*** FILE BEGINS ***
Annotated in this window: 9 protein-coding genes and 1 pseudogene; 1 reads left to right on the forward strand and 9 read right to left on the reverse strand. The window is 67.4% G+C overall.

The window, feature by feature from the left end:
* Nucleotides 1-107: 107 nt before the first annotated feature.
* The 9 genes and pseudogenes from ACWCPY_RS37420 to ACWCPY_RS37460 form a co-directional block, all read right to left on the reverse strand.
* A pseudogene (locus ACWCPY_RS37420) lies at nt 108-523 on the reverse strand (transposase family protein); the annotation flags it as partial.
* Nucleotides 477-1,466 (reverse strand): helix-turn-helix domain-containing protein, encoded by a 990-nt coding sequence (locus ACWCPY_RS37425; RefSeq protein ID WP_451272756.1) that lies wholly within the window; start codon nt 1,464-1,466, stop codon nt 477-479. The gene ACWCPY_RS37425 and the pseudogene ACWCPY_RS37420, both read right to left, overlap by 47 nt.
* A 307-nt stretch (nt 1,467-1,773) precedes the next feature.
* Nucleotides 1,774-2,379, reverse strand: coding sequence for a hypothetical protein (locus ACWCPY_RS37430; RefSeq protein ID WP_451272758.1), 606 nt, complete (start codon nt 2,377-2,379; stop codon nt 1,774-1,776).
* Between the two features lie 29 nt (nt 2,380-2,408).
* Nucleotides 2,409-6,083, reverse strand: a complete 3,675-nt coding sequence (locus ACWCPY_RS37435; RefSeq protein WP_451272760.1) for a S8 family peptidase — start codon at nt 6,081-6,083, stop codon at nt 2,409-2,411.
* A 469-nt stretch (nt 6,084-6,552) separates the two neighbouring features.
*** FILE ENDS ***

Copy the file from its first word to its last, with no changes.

Annotated in this window: 9 protein-coding genes and 1 pseudogene; 1 reads left to right on the forward strand and 9 read right to left on the reverse strand. The window is 67.4% G+C overall.

The window, feature by feature from the left end:
* Nucleotides 1-107: 107 nt before the first annotated feature.
* The 9 genes and pseudogenes from ACWCPY_RS37420 to ACWCPY_RS37460 form a co-directional block, all read right to left on the reverse strand.
* A pseudogene (locus ACWCPY_RS37420) lies at nt 108-523 on the reverse strand (transposase family protein); the annotation flags it as partial.
* Nucleotides 477-1,466 (reverse strand): helix-turn-helix domain-containing protein, encoded by a 990-nt coding sequence (locus ACWCPY_RS37425; RefSeq protein ID WP_451272756.1) that lies wholly within the window; start codon nt 1,464-1,466, stop codon nt 477-479. The gene ACWCPY_RS37425 and the pseudogene ACWCPY_RS37420, both read right to left, overlap by 47 nt.
* A 307-nt stretch (nt 1,467-1,773) precedes the next feature.
* Nucleotides 1,774-2,379, reverse strand: coding sequence for a hypothetical protein (locus ACWCPY_RS37430; RefSeq protein ID WP_451272758.1), 606 nt, complete (start codon nt 2,377-2,379; stop codon nt 1,774-1,776).
* Between the two features lie 29 nt (nt 2,380-2,408).
* Nucleotides 2,409-6,083, reverse strand: a complete 3,675-nt coding sequence (locus ACWCPY_RS37435; RefSeq protein WP_451272760.1) for a S8 family peptidase — start codon at nt 6,081-6,083, stop codon at nt 2,409-2,411.
* A 469-nt stretch (nt 6,084-6,552) separates the two neighbouring features.